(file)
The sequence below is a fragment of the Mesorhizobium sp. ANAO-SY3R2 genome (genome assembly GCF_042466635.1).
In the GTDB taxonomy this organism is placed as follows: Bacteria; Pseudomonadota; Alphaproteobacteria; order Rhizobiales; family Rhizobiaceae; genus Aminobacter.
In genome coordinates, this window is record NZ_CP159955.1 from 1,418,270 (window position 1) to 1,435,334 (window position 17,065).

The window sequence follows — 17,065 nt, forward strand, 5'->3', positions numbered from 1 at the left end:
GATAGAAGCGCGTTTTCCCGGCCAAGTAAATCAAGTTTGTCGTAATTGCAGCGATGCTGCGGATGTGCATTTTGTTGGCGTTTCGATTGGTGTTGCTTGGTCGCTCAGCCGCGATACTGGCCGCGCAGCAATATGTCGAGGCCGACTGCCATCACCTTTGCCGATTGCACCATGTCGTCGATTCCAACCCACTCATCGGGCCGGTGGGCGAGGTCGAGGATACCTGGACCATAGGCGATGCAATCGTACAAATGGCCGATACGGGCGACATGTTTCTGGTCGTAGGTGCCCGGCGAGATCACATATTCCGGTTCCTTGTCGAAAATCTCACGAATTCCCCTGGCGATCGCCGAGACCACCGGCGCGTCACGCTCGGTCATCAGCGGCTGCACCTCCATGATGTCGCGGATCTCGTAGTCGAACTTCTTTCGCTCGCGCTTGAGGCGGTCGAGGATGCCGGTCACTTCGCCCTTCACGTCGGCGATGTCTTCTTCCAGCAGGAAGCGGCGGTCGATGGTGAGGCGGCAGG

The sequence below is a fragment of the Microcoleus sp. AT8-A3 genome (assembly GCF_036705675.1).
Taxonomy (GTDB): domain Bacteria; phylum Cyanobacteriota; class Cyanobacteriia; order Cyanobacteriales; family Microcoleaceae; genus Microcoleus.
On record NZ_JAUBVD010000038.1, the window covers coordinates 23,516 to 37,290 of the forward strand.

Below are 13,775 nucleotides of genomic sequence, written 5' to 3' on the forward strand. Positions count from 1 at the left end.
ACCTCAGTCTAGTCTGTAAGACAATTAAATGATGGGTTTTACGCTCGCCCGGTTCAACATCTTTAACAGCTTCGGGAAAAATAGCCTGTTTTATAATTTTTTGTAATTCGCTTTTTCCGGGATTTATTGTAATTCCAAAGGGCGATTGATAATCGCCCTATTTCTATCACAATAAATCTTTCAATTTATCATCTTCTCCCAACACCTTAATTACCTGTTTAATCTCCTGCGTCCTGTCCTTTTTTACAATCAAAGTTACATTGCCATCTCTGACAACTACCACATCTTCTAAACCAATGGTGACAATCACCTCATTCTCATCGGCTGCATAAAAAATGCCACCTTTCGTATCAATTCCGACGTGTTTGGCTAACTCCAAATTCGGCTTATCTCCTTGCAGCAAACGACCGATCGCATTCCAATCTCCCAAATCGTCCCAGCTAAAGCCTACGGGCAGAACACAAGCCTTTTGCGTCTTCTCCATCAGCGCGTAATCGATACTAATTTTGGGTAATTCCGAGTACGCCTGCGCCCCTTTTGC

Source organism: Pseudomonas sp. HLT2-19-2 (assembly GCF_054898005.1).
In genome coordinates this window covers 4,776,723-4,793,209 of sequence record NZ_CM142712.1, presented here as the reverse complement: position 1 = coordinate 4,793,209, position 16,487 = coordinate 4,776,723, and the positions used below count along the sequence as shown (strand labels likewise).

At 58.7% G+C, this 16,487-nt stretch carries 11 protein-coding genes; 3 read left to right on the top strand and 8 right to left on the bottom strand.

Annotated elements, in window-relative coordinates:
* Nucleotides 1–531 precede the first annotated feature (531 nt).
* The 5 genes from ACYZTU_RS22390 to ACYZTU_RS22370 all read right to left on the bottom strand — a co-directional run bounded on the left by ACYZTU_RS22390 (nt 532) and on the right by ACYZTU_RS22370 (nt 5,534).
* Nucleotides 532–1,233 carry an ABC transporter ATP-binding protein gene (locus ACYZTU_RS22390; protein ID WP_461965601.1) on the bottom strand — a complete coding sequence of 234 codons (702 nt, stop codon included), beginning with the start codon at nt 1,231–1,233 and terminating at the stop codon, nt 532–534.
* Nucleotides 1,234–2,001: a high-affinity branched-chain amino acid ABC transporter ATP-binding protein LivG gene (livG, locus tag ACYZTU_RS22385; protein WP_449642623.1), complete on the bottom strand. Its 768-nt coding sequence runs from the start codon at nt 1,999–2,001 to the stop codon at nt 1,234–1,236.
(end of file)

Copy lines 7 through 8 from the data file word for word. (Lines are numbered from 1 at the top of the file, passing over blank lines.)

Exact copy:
Taxonomy (GTDB): domain Bacteria; phylum Cyanobacteriota; class Cyanobacteriia; order Cyanobacteriales; family Microcoleaceae; genus Microcoleus.
On record NZ_JAUBVD010000038.1, the window covers coordinates 23,516 to 37,290 of the forward strand.